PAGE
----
Water for chemical analysis was drawn from water samplers directly after the rosette was brought on board and analysed within hours of sampling. The precisions given below were computed as standard deviations of duplicate analyses. Samples for CFCs were drawn from the bottles on the rosette with glass syringes, which were kept under cold water until analysis (within a few hours). They were measured by purge-and-trap extraction and pre-concentration, gas chromatographic separation on a capillary column, and electron capture detection calibrated against a standard gas mixture. The precision was in the order of 1% and the accuracy was about 0.02 pmol/kg. Oxygen was determined using automatic Winkler titration system, precision ~1 μmol/kg. Total dissolved inorganic carbon (DIC) was determined by a coulometric titration method having a precision of ~1 μmol/kg, with the accuracy set by calibration against certified reference materials (CRM), supplied by A. Dickson, Scripps Institution of Oceanography (USA). Total alkalinity (TA) was determined by potentiometric titration, precision ~1 μmol/kg, (Haraldsson et al., 1997), with the accuracy set in the same way as for DIC. The determination of pH was performed by the use of a diode-array spectrophotometer using a sulphonephtalein dye, m-cresol purple, as indicator (Clayton and Byrne 1993, Lee and Millero 1995), and measured in a 1 cm flowcell thermostated to 15°C (pH15). The precision and accuracy for the pH15 measurements were ±0.0005 and ±0.002 pH units, respectively. pH in situ was calculated from TA, pH15 and in situ temperature by using the CO2-system program by Lewis and Wallace (1998). For these calculations the carbon dioxide constants of Roy et al. (1993 and 1994) were applied, and the pH was on the total hydrogen ion scale. The nutrients (phosphate, nitrate, and silicate) were determined using a SMARTCHEM autoanalyser applying standard analytical protocol giving a precision near 1% at full scale.

Preliminary results

The observations at the Amundsen Basin slope of the Lomonosov Ridge (Stations 4, 9 and 10) show a clear signal of Canadian Basin Deep Water (CBDW) at around 2 000 m with similar characteristics to a station (Station 41) in the vicinity of the 1 870 m deep channel in the central Lomonosov Ridge at about 88°25’N, 150°E found during the Beringia/HOTRAX 2005 expedition (Björk et al., 2007) (see also figure 1 for some selected station data). A vertically broad CBDW signal was also clearly visible at the flanks of the Morris Jesup Plateau (Stations 12, 17, 18 and 19). A more vertically narrow and weaker signal was observed over the western Amundsen Basin (Stations 3 and 21–25). The observations during LOMROG infer that the major inflow of CBDW to the Amundsen Basin indeed occurs at the central Lomonosov Ridge channel and that the flow continues along the slope of the ridge towards Greenland. The further circulation follows the Greenland continental slope towards the southeast to the Morris Jesup Plateau where eventually some of the flow leaves the continental slope, becomes interleaved, and can be identified as a weak salinity maximum  over the central Amundsen Basin.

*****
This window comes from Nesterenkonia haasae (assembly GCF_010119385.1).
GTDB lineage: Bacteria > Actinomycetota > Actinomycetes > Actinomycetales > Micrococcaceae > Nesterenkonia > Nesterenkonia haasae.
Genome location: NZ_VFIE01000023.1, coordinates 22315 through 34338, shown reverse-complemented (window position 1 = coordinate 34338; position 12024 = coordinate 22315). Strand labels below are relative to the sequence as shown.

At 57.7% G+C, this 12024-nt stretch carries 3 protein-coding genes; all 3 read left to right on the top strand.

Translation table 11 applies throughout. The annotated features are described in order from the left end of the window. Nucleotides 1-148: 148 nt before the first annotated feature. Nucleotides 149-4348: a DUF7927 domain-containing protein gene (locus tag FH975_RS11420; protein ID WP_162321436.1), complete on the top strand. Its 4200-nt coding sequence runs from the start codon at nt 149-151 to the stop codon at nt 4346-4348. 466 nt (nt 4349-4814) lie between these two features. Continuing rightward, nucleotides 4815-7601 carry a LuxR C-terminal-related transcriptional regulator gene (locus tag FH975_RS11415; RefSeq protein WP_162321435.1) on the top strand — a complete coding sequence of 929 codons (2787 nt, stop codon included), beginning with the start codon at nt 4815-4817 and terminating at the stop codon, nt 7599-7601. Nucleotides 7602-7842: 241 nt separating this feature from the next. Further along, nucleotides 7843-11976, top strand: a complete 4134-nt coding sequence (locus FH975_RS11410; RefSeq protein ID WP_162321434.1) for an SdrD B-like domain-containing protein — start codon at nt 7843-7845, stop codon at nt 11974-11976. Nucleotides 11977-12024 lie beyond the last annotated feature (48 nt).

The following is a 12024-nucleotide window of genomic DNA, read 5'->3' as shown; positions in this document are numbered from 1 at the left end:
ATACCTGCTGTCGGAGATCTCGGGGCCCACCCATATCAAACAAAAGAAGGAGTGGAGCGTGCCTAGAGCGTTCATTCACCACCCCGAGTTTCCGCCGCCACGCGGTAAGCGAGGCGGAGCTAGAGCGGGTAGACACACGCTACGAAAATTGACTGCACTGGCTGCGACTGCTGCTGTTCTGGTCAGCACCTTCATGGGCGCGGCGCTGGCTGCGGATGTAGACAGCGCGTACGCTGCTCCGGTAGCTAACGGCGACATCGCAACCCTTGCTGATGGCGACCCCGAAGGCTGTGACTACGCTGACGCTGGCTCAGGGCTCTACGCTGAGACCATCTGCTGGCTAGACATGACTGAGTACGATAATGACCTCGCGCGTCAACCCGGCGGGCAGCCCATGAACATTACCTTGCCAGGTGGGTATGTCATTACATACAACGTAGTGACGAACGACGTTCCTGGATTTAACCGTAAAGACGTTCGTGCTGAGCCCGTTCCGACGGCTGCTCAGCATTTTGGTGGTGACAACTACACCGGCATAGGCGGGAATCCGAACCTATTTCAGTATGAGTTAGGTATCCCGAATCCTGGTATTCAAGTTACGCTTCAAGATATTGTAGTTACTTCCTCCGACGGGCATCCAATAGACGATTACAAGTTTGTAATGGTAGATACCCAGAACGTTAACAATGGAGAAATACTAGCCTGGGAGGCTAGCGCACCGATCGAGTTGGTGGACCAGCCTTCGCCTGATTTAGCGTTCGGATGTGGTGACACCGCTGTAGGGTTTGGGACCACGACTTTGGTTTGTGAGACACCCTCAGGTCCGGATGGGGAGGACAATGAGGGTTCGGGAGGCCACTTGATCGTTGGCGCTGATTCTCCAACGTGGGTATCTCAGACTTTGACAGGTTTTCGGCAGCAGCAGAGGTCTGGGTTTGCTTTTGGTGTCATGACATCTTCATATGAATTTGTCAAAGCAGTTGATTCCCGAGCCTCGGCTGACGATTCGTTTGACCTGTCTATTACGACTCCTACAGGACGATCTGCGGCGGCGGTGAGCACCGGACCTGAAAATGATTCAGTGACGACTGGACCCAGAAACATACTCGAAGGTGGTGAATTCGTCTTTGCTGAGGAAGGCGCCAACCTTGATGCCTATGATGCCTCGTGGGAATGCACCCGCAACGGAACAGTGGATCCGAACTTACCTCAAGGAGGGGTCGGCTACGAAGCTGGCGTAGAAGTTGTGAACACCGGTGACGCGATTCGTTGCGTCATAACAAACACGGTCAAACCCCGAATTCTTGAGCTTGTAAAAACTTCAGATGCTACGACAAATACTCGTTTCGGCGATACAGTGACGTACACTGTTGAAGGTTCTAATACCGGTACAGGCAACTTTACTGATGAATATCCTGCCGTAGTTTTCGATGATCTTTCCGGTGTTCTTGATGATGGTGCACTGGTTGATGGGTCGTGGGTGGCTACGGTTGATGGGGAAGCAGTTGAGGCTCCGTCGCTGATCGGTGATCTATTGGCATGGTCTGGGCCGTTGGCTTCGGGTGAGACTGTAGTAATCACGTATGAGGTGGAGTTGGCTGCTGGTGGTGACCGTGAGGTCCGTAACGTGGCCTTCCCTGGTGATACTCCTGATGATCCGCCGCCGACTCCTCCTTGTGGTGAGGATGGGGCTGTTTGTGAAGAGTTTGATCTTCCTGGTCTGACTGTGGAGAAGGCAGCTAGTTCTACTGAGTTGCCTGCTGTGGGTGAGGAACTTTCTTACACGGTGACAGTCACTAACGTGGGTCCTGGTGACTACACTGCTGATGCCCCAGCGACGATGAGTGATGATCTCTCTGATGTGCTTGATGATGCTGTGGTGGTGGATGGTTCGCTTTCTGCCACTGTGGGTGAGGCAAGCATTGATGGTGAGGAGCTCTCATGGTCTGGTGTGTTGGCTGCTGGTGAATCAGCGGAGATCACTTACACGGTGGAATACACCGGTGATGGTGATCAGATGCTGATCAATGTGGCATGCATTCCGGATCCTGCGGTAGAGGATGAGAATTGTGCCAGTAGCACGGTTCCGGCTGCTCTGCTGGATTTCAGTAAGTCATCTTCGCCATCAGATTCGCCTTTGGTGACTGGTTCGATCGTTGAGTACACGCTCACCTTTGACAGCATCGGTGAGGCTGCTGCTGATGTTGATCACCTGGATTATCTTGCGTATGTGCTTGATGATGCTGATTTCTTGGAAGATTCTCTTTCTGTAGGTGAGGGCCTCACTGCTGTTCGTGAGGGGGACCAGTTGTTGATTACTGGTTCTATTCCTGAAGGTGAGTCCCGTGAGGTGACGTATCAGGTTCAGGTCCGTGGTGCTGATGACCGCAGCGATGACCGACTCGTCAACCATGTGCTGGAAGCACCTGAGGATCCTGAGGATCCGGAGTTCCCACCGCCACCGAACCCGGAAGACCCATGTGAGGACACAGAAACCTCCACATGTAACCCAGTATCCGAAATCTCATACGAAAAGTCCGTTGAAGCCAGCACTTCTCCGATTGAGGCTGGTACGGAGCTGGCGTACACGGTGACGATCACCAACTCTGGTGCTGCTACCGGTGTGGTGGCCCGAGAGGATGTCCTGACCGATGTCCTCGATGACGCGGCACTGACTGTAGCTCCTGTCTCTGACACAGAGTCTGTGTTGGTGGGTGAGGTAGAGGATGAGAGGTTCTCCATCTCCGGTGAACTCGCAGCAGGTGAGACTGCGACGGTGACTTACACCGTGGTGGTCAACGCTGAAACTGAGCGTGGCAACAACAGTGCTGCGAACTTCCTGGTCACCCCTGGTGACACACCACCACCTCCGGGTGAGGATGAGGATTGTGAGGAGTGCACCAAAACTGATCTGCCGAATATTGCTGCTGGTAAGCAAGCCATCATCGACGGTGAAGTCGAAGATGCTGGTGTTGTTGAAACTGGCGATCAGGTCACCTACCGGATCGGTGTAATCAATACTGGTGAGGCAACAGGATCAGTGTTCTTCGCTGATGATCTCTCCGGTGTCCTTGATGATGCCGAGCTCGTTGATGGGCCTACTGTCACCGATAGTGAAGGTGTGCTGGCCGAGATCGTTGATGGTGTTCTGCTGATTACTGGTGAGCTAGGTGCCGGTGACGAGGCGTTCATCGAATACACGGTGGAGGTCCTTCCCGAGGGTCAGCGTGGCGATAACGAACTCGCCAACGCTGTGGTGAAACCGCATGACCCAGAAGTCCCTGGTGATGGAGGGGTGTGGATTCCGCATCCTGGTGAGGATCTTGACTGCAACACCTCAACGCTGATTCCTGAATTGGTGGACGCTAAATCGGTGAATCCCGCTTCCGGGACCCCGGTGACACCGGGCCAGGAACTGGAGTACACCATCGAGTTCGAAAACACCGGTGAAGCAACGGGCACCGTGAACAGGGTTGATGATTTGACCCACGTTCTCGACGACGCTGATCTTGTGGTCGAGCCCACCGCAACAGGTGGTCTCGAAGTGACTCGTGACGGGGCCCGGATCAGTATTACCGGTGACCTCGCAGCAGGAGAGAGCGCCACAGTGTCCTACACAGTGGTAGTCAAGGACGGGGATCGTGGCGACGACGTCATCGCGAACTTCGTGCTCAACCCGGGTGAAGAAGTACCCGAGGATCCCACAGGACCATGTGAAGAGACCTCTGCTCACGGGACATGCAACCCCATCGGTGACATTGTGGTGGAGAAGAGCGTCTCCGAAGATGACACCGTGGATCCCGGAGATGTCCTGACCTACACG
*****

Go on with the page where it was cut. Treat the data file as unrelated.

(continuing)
Temperature and salinity data showing the structure of the CBDW signal seen as a temperature and salinity maximum at around 2 000 m depth. The CBDW water is also less ventilated (“older”) which is seen in the oxygen and CFC-11 signals. The Beringia/HOTRAX station 41 is from the central Lomonosov Ridge, LOMROG Station 4 is further towards Greenland at the Amundsen Basin flank of the ridge, and LOMROG Station 3 is from the central Amundsen Basin.

Temperature and salinity data showing the structure of the CBDW signal seen as a temperature and salinity maximum at around 2 000 m depth. The CBDW water is also less ventilated (“older”) which is seen in the oxygen and CFC-11 signals. The Beringia/HOTRAX station 41 is from the central Lomonosov Ridge, LOMROG Station 4 is further towards Greenland at the Amundsen Basin flank of the ridge, and LOMROG Station 3 is from the central Amundsen Basin.